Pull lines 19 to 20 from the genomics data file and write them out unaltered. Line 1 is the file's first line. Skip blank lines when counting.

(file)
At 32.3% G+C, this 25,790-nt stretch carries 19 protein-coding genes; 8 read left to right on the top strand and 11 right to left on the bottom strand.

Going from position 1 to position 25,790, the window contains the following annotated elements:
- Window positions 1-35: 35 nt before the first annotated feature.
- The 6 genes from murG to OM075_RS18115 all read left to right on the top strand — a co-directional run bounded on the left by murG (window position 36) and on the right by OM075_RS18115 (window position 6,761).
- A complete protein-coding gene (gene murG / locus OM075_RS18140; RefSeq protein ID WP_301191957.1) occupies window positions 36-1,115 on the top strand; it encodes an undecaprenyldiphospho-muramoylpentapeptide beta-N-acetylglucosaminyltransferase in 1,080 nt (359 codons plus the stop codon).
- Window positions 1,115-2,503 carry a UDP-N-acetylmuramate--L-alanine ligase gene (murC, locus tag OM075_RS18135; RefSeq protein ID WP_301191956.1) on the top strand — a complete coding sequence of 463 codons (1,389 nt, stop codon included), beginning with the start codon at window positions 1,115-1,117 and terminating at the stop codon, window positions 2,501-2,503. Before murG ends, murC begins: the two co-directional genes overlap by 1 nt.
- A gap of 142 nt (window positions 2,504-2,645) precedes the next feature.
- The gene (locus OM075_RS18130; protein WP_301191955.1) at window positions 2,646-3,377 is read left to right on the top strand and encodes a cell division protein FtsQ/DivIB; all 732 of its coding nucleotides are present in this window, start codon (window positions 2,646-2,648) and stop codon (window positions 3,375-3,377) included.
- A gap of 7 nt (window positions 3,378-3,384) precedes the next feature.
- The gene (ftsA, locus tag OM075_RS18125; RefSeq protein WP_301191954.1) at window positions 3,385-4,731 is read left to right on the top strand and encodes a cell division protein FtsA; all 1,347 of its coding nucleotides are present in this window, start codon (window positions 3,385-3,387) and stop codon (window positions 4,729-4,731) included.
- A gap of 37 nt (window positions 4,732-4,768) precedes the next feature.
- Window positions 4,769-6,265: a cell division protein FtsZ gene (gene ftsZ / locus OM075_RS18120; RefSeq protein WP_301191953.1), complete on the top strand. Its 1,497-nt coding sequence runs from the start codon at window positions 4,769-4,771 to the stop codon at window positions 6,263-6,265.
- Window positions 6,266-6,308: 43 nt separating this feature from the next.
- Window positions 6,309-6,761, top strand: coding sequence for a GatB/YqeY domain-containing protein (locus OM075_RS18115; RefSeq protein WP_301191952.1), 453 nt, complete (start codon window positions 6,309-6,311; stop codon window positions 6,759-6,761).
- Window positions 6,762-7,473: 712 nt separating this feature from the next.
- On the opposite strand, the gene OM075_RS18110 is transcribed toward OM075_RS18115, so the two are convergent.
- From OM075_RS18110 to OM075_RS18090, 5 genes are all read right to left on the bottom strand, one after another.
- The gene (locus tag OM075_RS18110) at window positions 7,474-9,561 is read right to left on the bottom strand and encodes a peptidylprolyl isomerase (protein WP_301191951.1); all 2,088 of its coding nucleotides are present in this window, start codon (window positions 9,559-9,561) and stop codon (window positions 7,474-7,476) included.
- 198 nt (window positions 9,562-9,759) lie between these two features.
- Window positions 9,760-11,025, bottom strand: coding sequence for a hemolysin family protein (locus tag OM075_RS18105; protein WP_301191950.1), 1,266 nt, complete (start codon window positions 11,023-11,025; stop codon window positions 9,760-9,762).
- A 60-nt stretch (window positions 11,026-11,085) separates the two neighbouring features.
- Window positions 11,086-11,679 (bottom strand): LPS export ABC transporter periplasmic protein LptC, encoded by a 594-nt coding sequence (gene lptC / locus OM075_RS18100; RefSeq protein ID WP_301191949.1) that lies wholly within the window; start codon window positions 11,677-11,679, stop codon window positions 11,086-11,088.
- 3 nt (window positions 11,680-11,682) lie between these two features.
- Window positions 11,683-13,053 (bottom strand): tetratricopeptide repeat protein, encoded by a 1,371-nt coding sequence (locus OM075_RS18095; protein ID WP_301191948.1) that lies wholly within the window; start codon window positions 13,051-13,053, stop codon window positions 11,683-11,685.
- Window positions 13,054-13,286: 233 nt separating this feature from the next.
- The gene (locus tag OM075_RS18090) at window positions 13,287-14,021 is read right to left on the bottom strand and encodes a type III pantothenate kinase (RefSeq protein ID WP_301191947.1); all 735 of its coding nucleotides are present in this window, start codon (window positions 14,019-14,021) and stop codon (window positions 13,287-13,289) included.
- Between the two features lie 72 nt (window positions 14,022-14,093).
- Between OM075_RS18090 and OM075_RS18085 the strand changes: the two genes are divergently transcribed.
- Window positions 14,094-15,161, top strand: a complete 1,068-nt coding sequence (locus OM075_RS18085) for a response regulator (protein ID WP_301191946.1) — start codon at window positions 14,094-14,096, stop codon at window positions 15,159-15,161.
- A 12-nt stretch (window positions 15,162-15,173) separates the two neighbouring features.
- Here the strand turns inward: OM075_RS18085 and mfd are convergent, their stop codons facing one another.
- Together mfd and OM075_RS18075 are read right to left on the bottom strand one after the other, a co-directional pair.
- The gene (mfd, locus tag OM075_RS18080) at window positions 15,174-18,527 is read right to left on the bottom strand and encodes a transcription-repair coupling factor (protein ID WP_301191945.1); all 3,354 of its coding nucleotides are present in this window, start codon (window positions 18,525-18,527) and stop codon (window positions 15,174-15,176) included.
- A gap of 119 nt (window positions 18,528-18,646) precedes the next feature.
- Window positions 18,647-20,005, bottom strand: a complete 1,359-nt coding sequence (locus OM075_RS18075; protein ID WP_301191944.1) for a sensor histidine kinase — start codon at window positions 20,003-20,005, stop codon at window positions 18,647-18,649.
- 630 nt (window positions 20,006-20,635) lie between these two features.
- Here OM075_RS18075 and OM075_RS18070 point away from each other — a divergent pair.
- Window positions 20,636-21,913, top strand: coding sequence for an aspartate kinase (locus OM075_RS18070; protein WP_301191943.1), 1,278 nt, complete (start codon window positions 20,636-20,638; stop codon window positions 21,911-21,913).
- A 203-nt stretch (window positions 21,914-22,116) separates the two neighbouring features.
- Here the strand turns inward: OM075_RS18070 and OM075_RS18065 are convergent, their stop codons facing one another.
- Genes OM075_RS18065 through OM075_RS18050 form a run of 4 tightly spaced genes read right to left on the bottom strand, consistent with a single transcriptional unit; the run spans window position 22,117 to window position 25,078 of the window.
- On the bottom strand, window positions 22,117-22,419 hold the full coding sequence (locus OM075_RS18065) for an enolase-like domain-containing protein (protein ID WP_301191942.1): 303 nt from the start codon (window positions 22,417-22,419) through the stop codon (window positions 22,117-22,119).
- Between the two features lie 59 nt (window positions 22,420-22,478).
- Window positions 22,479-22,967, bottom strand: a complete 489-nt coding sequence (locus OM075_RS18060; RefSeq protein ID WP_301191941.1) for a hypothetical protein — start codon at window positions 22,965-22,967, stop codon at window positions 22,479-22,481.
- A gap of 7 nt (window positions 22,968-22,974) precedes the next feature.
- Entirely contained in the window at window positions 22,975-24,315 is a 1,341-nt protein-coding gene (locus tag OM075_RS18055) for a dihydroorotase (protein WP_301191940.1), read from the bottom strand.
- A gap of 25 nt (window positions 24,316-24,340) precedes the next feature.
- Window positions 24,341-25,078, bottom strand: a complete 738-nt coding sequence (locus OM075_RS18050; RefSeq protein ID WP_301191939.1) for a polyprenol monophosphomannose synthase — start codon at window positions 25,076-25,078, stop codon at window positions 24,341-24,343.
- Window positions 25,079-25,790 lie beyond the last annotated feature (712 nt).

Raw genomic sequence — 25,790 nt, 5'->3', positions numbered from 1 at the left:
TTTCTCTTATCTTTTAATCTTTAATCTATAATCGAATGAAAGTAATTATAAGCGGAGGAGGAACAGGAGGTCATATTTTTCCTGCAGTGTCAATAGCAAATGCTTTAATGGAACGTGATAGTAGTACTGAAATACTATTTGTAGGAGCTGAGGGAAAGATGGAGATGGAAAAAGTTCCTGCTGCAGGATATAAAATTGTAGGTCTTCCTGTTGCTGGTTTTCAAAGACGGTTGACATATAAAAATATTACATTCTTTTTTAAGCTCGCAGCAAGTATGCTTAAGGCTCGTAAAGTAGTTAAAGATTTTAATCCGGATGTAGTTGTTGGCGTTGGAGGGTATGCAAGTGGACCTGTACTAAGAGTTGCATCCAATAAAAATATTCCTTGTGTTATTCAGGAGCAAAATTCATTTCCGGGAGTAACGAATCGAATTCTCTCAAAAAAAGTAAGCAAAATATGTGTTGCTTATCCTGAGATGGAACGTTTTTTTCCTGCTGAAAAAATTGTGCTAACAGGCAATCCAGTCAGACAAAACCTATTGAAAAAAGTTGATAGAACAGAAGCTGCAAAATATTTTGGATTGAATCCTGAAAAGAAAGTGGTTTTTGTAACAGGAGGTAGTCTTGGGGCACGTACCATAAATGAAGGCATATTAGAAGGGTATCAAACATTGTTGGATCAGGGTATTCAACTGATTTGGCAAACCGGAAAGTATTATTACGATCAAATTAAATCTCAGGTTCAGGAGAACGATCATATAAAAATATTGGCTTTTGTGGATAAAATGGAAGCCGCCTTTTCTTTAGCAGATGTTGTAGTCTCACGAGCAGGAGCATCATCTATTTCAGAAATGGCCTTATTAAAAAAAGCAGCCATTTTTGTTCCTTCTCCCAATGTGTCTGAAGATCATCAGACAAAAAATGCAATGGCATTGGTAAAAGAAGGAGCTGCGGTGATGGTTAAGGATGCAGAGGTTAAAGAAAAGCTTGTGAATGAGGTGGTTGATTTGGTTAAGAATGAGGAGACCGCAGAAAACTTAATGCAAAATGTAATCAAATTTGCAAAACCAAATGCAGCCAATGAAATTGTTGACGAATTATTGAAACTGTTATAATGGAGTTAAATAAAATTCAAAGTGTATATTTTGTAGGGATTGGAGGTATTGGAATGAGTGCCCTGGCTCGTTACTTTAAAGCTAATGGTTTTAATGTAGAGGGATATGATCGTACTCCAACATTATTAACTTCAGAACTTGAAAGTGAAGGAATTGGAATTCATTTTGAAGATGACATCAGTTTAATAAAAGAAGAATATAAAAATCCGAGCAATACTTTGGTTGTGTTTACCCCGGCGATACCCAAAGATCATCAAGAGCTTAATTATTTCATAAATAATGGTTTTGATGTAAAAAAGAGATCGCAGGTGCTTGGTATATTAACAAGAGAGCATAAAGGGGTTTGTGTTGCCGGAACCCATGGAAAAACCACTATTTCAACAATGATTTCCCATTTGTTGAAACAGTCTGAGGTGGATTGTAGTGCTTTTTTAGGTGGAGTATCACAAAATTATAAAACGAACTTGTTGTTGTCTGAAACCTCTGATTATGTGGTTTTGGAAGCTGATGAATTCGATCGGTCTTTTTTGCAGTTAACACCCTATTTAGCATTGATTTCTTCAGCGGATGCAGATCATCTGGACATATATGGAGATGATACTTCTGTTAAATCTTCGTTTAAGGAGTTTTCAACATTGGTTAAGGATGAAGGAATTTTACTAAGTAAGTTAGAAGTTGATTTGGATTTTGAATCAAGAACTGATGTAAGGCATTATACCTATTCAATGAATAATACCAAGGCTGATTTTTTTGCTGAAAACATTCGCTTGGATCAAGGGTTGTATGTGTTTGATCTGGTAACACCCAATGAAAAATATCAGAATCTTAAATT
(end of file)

- 198 nt (window positions 9,562-9,759) lie between these two features.
- Window positions 9,760-11,025, bottom strand: coding sequence for a hemolysin family protein (locus tag OM075_RS18105; protein WP_301191950.1), 1,266 nt, complete (start codon window positions 11,023-11,025; stop codon window positions 9,760-9,762).